>> This is precisely the point Heidegger makes, and – sorry Andy, you are NOT
>> right on this point in your commentary – Heidegger says precisely in many
>> instances what Leont'ev also says, and Heidegger did it a few years before
>> Leont'ev.
>> ((And again, sorry Andy, Heidegger works out precisely the issue of
>> consciousness in activity, and the relation of the subject to the tool,
>> which is at the heart of Leont'ev))
>> Mike, what we are getting to, then, is cognition separate from life,
>> cognition that makes no sense because it is not connected to the senses in
>> sensual practical activity.
>> Precisely when we substantialize the things that are part of the activity
>> --- for Leont'ev, only those things are relevant that are relevant to the
>> subject, and this point is brought out by Klaus Holzkamp ---- not the kind
>> of stuff outside researchers bring to the situation when they take the
>> triangle as the grid through which they look at situations, at activities.
>> For the subject it is totally irrelevant what the researcher sees and
>> thinks, and this is another form of breaking things out of an integrated and
>> dynamic whole.
>> Cheers,
>> Michael
>> On 2010-03-07, at 8:28 AM, mike cole wrote:
>> Thanks Andy, and Michael for the section ref to Leontiev.
>> Could I repeat a second part of my question which appears to have gotten
>> lost in the multiple threads?
>> Michael wrote: "you have been breaking out individual (constitutive)
>> moments
>> of activity and treated them as elements, much like others take the YE
>> triangle and then break out the object, the subject, the division of
>> labor,
>> the tools..."
>> I asked about how one talks about how one breaks out "moments of activity"
>> (that is how I phrase the matter when I am thoughtful enough to do so),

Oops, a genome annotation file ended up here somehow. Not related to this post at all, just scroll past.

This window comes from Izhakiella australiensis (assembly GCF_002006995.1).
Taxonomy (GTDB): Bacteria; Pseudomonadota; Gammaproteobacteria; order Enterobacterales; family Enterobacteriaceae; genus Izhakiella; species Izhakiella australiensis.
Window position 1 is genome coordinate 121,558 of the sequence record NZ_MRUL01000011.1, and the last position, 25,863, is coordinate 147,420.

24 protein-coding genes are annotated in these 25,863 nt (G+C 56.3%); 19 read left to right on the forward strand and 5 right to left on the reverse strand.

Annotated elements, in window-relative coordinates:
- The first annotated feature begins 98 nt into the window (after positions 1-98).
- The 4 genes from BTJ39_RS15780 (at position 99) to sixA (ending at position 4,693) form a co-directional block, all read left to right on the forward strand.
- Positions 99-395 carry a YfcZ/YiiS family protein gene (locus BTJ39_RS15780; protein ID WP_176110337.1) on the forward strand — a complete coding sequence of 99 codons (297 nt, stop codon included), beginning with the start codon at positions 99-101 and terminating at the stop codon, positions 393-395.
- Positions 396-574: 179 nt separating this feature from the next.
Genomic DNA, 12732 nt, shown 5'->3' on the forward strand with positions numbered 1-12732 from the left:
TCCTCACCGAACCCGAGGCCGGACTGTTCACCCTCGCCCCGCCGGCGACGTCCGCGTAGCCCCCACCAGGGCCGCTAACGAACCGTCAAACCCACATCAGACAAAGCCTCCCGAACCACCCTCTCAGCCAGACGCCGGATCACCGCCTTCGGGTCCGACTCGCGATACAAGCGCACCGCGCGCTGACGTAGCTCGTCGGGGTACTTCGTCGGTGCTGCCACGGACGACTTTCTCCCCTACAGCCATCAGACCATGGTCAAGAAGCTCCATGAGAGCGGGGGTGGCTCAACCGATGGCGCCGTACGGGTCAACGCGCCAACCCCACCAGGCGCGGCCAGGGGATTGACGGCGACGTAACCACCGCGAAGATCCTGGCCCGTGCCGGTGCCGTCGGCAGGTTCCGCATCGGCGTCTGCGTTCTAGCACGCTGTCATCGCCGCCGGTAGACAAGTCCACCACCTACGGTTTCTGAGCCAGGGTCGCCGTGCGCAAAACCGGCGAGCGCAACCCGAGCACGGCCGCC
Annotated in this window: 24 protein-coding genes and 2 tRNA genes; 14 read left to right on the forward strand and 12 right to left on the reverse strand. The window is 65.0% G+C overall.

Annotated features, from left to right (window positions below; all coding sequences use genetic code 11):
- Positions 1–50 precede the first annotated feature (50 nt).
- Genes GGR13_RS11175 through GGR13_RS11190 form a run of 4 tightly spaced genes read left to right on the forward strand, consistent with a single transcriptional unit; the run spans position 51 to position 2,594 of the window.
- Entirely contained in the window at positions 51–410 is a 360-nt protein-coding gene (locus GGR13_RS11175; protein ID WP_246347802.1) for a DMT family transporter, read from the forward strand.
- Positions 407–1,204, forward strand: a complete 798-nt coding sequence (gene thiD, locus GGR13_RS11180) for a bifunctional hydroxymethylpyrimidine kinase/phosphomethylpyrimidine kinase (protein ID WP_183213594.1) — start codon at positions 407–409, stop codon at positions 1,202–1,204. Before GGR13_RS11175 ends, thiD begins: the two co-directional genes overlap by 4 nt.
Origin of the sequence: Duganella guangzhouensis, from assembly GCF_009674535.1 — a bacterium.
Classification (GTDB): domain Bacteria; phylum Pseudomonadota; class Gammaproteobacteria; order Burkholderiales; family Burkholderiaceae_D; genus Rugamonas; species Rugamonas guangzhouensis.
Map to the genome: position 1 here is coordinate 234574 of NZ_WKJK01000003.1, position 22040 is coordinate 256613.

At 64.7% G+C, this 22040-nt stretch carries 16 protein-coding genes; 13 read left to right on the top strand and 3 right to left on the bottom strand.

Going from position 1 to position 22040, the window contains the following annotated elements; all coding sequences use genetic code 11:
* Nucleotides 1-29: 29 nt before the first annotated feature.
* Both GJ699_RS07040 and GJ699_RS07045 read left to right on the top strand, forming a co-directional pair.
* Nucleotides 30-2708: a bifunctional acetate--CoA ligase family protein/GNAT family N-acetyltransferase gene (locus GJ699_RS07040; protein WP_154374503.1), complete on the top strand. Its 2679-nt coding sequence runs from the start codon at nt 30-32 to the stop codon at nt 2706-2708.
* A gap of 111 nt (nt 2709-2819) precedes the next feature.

>> and,
>> having highlighted them, given the impression that they are
>> elements in a static sense. What sort of language does one use to be able,
>> for example, to talk about a particular division of labor, without at
>> least
>> deep backgrounding, say, the tools being used or the web of social rules
>> that are recruited in this instance?
>> Even to say that "everything is connected to everything else" implies some
>> notion of "things/processes" that are connected. How to avoid
>> misunderstanding and distinguish it from disagreement?
>> mike
>> On Sun, Mar 7, 2010 at 2:50 AM, Andy Blunden <ablunden@mira.net> wrote:
>>  If anyone is interested in exploring the German Idealists, and the roots
>>> of
>>> Activity Theory and Cultural Psychology in their writings, I have put
>>> together a page :
>>> http://www.marxists.org/subject/philosophy/german.htm
>>> where you can browse as you wish ...
>>>  _______________________________________________
>> xmca mailing list
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>> http://dss.ucsd.edu/mailman/listinfo/xmca
> --
> ------------------------------------------------------------------------
> Andy Blunden http://www.erythrospress.com/
> Classics in Activity Theory: Hegel, Leontyev, Meshcheryakov, Ilyenkov $20
> ea